In his latest blog post, Sam Harris comments on the mystery of consciousness, and vaguely stakes out a position. One thing he does make quite clear is that he cannot accept what his friend Daniel Dennett seems to be saying, which is that consciousness is just some sort of illusion. In this he’s in good company, because neither can John Searle, David Chalmers, Bill Vallicella, or just about anybody else, including me. The very assertion seems to contradict itself, and even after having read a great deal of Dennett over the years I can’t get my head round what he’s trying to put across in this regard. I fully understand, and agree with, what Dennett says about our being fooled into thinking our conscious experience is far more continuous and plenary than it really is, but there remains the undeniable fact that we have conscious, subjective experiences, and I quite agree with Sam Harris that “Consciousness is the one thing in this universe that cannot be an illusion.” I think Harris oversimplifies when he says “either the lights are on or they are not” — I would say that the truth involves something like a dimmer switch — but yes, at bottom there is a binary fact of the matter: an organism has some sort of subjective experience or it doesn’t.
The rest of the post is just a throwing-up of hands. After pausing to remark on the current disfavor of “mind-first’ ontologies fashionable in the mid-20th century in favor of reductionist materialism (with his apparent approval), he goes on to say that the currently prevailing view — that consciousness emerges from the activities of certainly types of matter, suitably configured — is “incomprehensible”:
To say that consciousness emerged at some point in the evolution of life doesn’t give us an inkling of how it could emerge from unconscious processes, even in principle.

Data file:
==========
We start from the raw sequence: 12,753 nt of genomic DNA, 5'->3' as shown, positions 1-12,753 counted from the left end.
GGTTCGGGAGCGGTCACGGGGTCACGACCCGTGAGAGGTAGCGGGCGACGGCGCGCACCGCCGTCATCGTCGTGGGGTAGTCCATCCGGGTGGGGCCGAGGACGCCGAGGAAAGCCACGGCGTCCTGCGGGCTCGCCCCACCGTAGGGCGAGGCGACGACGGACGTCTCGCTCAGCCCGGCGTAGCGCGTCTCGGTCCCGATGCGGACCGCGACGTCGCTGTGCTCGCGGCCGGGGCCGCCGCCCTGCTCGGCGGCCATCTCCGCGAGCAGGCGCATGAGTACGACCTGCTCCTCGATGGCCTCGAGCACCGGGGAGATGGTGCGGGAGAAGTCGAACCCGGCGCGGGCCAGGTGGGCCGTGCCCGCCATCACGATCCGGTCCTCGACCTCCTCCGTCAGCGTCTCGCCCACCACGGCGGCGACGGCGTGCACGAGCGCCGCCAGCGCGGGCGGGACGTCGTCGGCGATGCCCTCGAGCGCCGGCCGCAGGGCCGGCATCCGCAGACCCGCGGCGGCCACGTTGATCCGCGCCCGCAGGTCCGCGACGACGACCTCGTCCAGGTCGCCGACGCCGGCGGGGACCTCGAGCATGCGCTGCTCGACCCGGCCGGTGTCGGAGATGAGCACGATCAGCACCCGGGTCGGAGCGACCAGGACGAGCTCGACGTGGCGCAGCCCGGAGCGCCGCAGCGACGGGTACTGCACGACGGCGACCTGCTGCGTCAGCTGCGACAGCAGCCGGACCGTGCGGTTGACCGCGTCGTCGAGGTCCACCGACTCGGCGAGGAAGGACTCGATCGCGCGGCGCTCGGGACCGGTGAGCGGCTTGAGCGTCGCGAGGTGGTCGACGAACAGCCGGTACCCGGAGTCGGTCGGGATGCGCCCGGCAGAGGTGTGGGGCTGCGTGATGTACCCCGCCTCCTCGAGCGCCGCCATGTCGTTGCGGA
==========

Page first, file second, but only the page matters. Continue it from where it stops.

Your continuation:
I believe that this notion of emergence is incomprehensible—rather like a naive conception of the big bang….
[T]he idea that consciousness is identical to (or emerged from) unconscious physical events is, I would argue, impossible to properly conceive—which is to say that we can think we are thinking it, but we are mistaken. We can say the right words, of course—“consciousness emerges from unconscious information processing.” We can also say “Some squares are as round as circles” and “2 plus 2 equals 7.” But are we really thinking these things all the way through? I don’t think so.
Well, I don’t know what it means to Harris to “properly” conceive an idea, but it seems to me that the idea that consciousness emerges somehow from the activity of our brains (a distinction needs to be made here between what our biological brains do and mere “information processing”, I think) is surely conceivable, and not incoherently or incomprehensibly so, despite our ignorance as to how the trick is done. It may be that the answer will elude us forever; to fully understand it may even require intelligence, or ways of modeling the world, quite beyond what our modified ape brains are capable of. But the hypothesis itself is comprehensible enough, and given all the evidence that consciousness is supervenient upon the physical brain — and the fact that the only loci of consciousness that we know to exist are our own supremely complex brains, which came into existence through a gradual process of evolution from inanimate matter — I don’t think it’s about to go away anytime soon.
But I will admit: it’s a poser.
You can read Harris’s post here.